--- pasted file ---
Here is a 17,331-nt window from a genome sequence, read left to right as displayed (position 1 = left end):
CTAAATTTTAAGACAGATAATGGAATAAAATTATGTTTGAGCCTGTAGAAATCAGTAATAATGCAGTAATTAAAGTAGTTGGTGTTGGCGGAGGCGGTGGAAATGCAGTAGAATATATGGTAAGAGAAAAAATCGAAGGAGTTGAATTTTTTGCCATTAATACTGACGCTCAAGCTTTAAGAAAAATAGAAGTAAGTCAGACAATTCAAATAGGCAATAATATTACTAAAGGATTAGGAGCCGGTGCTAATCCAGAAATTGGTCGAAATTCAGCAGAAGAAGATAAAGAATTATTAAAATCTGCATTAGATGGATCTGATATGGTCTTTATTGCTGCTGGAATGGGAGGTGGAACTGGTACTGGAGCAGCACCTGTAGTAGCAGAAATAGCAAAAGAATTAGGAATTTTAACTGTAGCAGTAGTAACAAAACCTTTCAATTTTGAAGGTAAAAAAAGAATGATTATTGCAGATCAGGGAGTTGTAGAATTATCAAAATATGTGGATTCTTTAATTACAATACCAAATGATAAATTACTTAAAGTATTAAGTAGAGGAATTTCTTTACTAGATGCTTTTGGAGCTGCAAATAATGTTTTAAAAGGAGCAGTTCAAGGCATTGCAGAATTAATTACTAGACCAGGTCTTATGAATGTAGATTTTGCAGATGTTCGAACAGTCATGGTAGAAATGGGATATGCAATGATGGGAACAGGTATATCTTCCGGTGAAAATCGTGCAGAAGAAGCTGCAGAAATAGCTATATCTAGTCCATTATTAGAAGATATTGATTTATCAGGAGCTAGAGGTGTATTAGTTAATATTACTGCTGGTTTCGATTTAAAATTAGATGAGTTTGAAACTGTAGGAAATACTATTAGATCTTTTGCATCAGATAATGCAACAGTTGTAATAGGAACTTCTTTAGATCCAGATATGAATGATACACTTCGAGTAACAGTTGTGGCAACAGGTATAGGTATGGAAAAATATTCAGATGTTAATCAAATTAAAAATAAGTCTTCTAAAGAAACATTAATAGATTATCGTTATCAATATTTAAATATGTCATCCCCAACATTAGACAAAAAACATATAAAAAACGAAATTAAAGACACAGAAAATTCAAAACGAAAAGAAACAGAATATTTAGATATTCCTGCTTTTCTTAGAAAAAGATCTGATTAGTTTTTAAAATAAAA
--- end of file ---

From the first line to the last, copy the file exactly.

Here is a 17,331-nt window from a genome sequence, read left to right as displayed (position 1 = left end):
CTAAATTTTAAGACAGATAATGGAATAAAATTATGTTTGAGCCTGTAGAAATCAGTAATAATGCAGTAATTAAAGTAGTTGGTGTTGGCGGAGGCGGTGGAAATGCAGTAGAATATATGGTAAGAGAAAAAATCGAAGGAGTTGAATTTTTTGCCATTAATACTGACGCTCAAGCTTTAAGAAAAATAGAAGTAAGTCAGACAATTCAAATAGGCAATAATATTACTAAAGGATTAGGAGCCGGTGCTAATCCAGAAATTGGTCGAAATTCAGCAGAAGAAGATAAAGAATTATTAAAATCTGCATTAGATGGATCTGATATGGTCTTTATTGCTGCTGGAATGGGAGGTGGAACTGGTACTGGAGCAGCACCTGTAGTAGCAGAAATAGCAAAAGAATTAGGAATTTTAACTGTAGCAGTAGTAACAAAACCTTTCAATTTTGAAGGTAAAAAAAGAATGATTATTGCAGATCAGGGAGTTGTAGAATTATCAAAATATGTGGATTCTTTAATTACAATACCAAATGATAAATTACTTAAAGTATTAAGTAGAGGAATTTCTTTACTAGATGCTTTTGGAGCTGCAAATAATGTTTTAAAAGGAGCAGTTCAAGGCATTGCAGAATTAATTACTAGACCAGGTCTTATGAATGTAGATTTTGCAGATGTTCGAACAGTCATGGTAGAAATGGGATATGCAATGATGGGAACAGGTATATCTTCCGGTGAAAATCGTGCAGAAGAAGCTGCAGAAATAGCTATATCTAGTCCATTATTAGAAGATATTGATTTATCAGGAGCTAGAGGTGTATTAGTTAATATTACTGCTGGTTTCGATTTAAAATTAGATGAGTTTGAAACTGTAGGAAATACTATTAGATCTTTTGCATCAGATAATGCAACAGTTGTAATAGGAACTTCTTTAGATCCAGATATGAATGATACACTTCGAGTAACAGTTGTGGCAACAGGTATAGGTATGGAAAAATATTCAGATGTTAATCAAATTAAAAATAAGTCTTCTAAAGAAACATTAATAGATTATCGTTATCAATATTTAAATATGTCATCCCCAACATTAGACAAAAAACATATAAAAAACGAAATTAAAGACACAGAAAATTCAAAACGAAAAGAAACAGAATATTTAGATATTCCTGCTTTTCTTAGAAAAAGATCTGATTAGTTTTTAAAATAAAA